Almost half of women in Ireland and over one-quarter of men provide unpaid care for others on a daily basis, a new report has revealed.
According to the findings, the majority (55%) of those providing unpaid care on a daily basis are also in employment.
The report, Caring and Unpaid Work in Ireland, has been published by the Irish Human Rights and Quality Commission and the Economic and Social Research Institute (ESRI).
It looked at Irish data that had been collected over more than a decade, in order to investigate involvement in unpaid work in the areas of childcare, care of older adults, care of those with a disability, and housework.
It revealed that 45% of women and 29% of men provide care for others on a daily basis, with adults spending an average of 16 hours per week on caring and 14.5 hours on housework.
The time spent on caring and housework combined is the third highest in the EU. According to the researchers, this reflects the relatively low level of involvement the State has when it comes to supporting carers, and puts Ireland more in line with southern and eastern European countries, rather than Scandinavian and western EU members.
The report also highlighted a ‘significant and persistent imbalance' between men and women when it comes to unpaid work and caring. It found that women spend, on average, double the amount of time men do on caring, and more than twice as much time on housework. In fact, women spend an average of almost 20 hours per week on housework compared to just over nine hours for men.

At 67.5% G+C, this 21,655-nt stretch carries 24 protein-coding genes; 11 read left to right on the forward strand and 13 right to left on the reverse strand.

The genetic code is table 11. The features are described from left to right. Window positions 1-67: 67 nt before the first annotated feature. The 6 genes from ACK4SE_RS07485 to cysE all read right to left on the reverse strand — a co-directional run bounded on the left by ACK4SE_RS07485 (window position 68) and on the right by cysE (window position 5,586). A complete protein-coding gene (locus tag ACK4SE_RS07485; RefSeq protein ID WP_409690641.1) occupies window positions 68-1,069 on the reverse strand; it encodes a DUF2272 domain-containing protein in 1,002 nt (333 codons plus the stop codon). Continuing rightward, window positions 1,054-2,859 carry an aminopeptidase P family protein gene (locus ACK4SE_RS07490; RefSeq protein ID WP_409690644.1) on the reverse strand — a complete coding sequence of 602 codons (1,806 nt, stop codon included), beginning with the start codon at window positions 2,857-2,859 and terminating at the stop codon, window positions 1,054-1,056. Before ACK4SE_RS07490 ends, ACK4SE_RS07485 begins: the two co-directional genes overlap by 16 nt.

The report noted that a major gender gap persists even among men and women who do the same amount of paid work.
It found that between 2007 and 2011, the time spent by men on care and housework increased. However this returned to 2007 levels in 2016. This suggests that the increase "was a response to the economic shock of the recession rather than an underlying shift in behaviour".
"Caring and other household work is vital for the wellbeing of individuals and society, but because this work is unpaid, it is largely invisible and rarely measured. Quantifying the extent of care and unpaid work, as we have done in this study, is a first step in valuing these activities," commented the study's lead author, Helen Russell, of the ESRI.
The report emphasises the need for changes in social and employment policies that support carers and encourage greater male participation in care. It said that there is a need to address the clear link between caring responsibility and gender inequality in the labour market.
Without greater equality in the area of unpaid work, greater gender equality in the labour market is unlikely to occur, it noted.
Meanwhile, separate to this research, the Human Rights and Equality Commission has also been looking at Article 41.2 of the Constitution, which states that "in particular, the State recognises that by her life within the home, woman gives to the State a support without which the common good cannot be achieved."
Late last year, the commission appeared before the Oireachtas Committee on Justice and Equality to recommend that Article 41.2 of Ireland's constitution be amended rather than deleted, in order to recognise the value of care work in Ireland, and the public good provided by care work within and by families.
The Government has yet to bring forward legislation for a referendum on Article 41.2 of the Constitution. However, according to the commission's chief commissioner, Emily Logan, the State "must remain focused on the reform of Article 41.2, not only as an exercise in removing an archaic reference, but also as a means of introducing a long overdue recognition of the public good realised within Ireland's families and in caring roles".
"As life expectancy increases and medical therapeutics advance, Ireland is experiencing a transformation. With relatively low State involvement in support for caring, adults and children are reliant on being cared for and supported by family," Ms Logan said.
The full report can be viewed here.
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